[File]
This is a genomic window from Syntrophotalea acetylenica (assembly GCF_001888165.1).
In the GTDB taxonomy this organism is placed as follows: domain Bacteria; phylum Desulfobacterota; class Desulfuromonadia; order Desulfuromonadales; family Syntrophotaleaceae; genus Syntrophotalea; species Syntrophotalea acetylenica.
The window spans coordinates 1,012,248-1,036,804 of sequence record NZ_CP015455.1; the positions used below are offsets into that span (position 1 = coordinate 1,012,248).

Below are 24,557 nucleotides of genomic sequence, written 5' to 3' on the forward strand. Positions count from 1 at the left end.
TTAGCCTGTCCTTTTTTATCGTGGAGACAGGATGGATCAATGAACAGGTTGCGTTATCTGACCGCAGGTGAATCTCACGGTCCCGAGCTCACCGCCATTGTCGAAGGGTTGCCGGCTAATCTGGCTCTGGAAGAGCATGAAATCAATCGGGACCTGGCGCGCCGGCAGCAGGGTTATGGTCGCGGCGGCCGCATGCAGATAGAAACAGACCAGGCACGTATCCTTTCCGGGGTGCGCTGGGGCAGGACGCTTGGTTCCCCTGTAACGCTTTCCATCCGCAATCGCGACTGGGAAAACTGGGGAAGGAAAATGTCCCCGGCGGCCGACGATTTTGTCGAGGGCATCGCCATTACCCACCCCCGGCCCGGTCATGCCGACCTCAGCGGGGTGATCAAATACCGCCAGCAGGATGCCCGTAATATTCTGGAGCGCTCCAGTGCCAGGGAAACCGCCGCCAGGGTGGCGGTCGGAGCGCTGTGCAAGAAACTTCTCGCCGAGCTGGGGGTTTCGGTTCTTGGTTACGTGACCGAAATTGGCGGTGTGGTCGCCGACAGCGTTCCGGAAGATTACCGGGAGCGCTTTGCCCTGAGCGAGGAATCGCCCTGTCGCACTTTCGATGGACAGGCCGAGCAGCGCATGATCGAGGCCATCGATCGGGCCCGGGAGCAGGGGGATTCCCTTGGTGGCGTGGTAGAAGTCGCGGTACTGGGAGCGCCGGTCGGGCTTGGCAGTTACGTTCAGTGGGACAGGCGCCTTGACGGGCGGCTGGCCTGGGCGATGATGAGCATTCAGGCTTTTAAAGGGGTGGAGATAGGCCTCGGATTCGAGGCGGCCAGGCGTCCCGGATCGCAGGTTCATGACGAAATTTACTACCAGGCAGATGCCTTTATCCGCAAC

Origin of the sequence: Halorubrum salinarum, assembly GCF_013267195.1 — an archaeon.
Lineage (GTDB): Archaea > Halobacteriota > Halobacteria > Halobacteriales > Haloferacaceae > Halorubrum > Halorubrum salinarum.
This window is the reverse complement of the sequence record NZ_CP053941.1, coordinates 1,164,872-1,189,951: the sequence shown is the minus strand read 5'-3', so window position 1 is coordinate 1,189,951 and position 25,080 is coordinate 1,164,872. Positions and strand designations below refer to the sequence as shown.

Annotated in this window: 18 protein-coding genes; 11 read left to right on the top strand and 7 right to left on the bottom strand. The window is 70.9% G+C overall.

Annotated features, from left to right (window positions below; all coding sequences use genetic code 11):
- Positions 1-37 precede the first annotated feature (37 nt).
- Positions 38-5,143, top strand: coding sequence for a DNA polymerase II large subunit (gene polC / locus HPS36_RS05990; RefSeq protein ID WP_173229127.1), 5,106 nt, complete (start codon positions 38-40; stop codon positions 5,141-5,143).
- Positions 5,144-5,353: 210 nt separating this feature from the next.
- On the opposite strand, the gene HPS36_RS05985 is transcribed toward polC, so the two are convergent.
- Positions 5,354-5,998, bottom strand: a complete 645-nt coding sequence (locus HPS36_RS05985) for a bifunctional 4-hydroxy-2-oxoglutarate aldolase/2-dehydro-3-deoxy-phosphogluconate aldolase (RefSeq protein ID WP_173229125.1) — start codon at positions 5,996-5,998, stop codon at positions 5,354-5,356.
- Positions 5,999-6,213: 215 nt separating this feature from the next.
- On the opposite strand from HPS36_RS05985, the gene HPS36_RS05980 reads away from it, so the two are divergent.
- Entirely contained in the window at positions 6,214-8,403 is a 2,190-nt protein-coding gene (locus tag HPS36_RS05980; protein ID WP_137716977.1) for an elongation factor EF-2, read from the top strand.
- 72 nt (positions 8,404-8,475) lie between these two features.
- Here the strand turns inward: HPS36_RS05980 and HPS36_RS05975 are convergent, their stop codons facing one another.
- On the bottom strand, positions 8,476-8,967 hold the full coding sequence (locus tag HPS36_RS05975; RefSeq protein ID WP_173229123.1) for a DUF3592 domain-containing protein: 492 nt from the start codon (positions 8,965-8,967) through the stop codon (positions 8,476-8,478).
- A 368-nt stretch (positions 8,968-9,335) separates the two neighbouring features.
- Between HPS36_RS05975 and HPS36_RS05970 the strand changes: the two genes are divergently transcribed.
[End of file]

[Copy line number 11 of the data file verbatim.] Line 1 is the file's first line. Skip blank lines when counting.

- Positions 1-37 precede the first annotated feature (37 nt).